• What is the general stand of Bengali-speaking people on the issue

In Bengali-dominated Barak Valley, most people welcome religion-based citizenship rules, which, they hope, will shield them from the National Register of Citizens (NRC). Until now, close to 40 lakh people have not found place on the NRC.

Bengali-speaking Muslims, who outnumber everyone else in at least eight districts of western and central Assam, are against the proposal to offer citizenship only to non-Muslim migrants. The minority-dominated AIUDF, headed by Bengali-speaking billionaire Badruddin Ajmal, supports the campaign launched by about 70 indigenous outfits, including AGP and Aasu, against the proposed bill.

In terms of percentage, Assam has the country’s second highest Muslim population after Jammu & Kashmir. Muslims, mostly Bengalispeaking, comprise 34% of Assam’s little over 3 crore people. Assamese-speaking Muslims, who are miniscule in number, support campaigns against migrants from all religious denominations.

• What steps have the Centre and BJP initiated to end the unrest

They propose to extend Article 371 of the Constitution and implement Clause 6 of the Assam Accord and to protect and preserve political rights, ethnic identity, cultural, literary and other rights of the state’s indigenous people. The use of Article 371, which has provisions for reservation of parliamentary and assembly seats for indigenous people, may upset Hindu Bengalis as well as Muslim Bengalis. Earlier, both had opposed the NRC.

• How other north-eastern states look at the new Citizenship Act

All NE states — Bengalimajority Tripura partially — are against it. Meghalaya and Nagaland, where the BJP shares power with regional forces, and Mizoram, where NDA ally MNF is in power, want a review. Mizoram fears Buddhist Chakmas from Bangladesh may take advantage of the Act. Meghalaya and Nagaland are apprehensive of migrants of Bengali stock. Groups in Arunachal Pradesh, where BJP is in power, fear the new rules may benefit Chakmas and Tibetans. Manipur wants the Inner-line Permit System to stop outsiders from entering the state. In Tripura, the BJP’s ruling partner, Indigenous People’s Front of Tripura, and opposition Indigenous Nationalist Party of Twipra are opposed to the Centre’s move.

• Possible political equations the region may see because of the new Act before the 2019 polls

AGP has quit NDA over the issue. The National People’s Party, BJP’s ruling partner in Meghalaya, does not rule out a similar action. BJP is hopeful that its plan to grant ST status to six Assam ethnic groups will take the wind out of the campaign against the new rules. These groups comprise 27% of Assam’s population and control 40 of the 126 assembly constituencies.

Why the NE is wary of the CAA

Dhananjay Mahapatra, Dec 16, 2019 Times of India

India’s journey as a nation began with the massive task of resettling a humongous number of refugees streaming in from Pakistan and East Pakistan. Refugees worked hard to establish themselves. Competition for land and preservation of culture became triggers for bloody violence between refugees and locals. It reverberated across north India.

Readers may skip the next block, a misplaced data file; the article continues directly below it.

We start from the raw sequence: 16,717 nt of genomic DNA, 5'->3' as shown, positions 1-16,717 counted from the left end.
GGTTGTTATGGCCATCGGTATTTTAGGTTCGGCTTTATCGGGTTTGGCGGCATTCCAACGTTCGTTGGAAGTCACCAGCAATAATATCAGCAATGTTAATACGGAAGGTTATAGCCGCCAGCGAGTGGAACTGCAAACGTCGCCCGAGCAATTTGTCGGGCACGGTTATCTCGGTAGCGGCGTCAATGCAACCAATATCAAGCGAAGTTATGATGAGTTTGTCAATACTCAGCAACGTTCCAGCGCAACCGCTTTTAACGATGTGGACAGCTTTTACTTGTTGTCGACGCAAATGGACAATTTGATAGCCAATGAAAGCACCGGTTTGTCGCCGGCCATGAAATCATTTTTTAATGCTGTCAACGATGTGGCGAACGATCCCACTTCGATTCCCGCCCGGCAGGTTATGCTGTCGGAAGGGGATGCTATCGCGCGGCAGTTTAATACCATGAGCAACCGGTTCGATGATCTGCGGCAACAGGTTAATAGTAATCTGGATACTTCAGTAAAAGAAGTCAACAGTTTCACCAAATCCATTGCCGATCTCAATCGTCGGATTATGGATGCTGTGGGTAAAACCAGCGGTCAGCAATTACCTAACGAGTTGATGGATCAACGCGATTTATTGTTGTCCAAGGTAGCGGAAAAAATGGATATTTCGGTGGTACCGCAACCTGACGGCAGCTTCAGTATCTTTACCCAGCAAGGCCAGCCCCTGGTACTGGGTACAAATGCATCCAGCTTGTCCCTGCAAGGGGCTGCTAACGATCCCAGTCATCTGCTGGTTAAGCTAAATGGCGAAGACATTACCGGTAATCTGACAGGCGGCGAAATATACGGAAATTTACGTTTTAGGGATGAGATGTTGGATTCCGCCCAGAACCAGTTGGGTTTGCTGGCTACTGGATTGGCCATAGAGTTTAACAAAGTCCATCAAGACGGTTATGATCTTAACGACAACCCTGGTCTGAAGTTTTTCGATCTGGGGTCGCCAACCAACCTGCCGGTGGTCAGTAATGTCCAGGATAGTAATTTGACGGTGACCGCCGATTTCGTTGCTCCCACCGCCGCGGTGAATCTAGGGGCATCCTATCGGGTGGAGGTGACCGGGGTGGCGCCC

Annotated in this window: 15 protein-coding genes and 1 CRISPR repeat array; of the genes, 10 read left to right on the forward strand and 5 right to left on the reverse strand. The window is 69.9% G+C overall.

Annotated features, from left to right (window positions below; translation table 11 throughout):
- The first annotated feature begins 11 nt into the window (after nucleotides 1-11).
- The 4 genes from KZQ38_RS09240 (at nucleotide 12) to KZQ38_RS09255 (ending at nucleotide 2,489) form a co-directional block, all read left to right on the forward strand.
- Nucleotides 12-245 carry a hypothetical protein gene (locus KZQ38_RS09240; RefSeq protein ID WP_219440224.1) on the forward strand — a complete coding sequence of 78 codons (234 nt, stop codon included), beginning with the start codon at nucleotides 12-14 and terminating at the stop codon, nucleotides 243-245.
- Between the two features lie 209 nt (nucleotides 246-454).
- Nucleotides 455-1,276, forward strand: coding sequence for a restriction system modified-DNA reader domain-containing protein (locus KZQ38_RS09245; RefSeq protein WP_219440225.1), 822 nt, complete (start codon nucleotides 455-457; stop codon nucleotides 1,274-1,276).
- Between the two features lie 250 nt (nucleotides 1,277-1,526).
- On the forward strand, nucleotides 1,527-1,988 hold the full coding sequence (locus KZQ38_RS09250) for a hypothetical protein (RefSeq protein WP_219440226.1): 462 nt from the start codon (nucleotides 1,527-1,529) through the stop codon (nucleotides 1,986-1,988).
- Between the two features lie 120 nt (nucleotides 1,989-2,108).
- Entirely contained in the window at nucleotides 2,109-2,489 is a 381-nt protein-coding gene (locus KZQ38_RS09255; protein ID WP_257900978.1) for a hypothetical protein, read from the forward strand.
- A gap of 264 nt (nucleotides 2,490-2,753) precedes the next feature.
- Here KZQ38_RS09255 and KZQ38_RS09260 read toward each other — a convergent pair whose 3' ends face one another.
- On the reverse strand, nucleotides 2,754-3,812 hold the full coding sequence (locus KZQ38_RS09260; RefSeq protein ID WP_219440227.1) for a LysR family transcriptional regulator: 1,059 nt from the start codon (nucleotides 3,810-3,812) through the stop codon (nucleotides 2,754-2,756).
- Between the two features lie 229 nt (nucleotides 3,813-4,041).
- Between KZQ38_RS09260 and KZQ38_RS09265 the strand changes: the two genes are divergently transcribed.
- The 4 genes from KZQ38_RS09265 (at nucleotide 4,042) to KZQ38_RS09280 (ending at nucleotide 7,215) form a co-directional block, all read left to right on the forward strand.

A few West Pakistan refugee families were settled in Goran village in UP with cultivable land and plots for house. Skirmishes started as the cattle of the unwelcome refugees grazed on locals’ land. The Supreme Court in Balludin vs UP [AIR 1956 SC 181] records how mayhem followed on February 7, 1952, when enraged locals killed six male refugees in cold blood.

Things settled down for north India as the refugee influx was a one-time event. But north-eastern states are caught in a quagmire of continuous influx of refugees and illegal migrants since the 1960s from East Pakistan (now Bangladesh), seriously threatening their rich culture and jeopardising the region’s unique demography.

Congress, in power at the Centre and most of the troubled N-E states, oversaw cooking of this dangerous potion for decades. It poisoned the social fabric and filled ‘original inhabitants’ of these states, particularly Assam, with suspicion, apprehending danger to their land, bread and identity.

Facing persecution and displacement by Kaptai Dam in East Pakistan, thousands of Buddhist Chakmas took refuge in Assam and Tripura in 1964. With Assam unable to cope with this massive influx, North-Eastern Frontier Agency (now Arunachal Pradesh) agreed to settle 4,000-odd Chakma families.

The 50-odd families settled in Gautampur and Maitripur in 1966 had swelled to 788 families by 1981 and encroached on 872 hectares in Miao district. When they sought citizenship encouraged by the Centre’s promises, the state government opposed it and asked them to vacate the encroached areas and get back to their allotted land.

The matter reached the SC [Arunachal Pradesh vs Khudiram Chakma, 1993 SCR (3) 401]. The SC rejected their claim for citizenship. It noted that they had been indulging in illegal procurement of arms and criminal activities to constantly trouble the locals.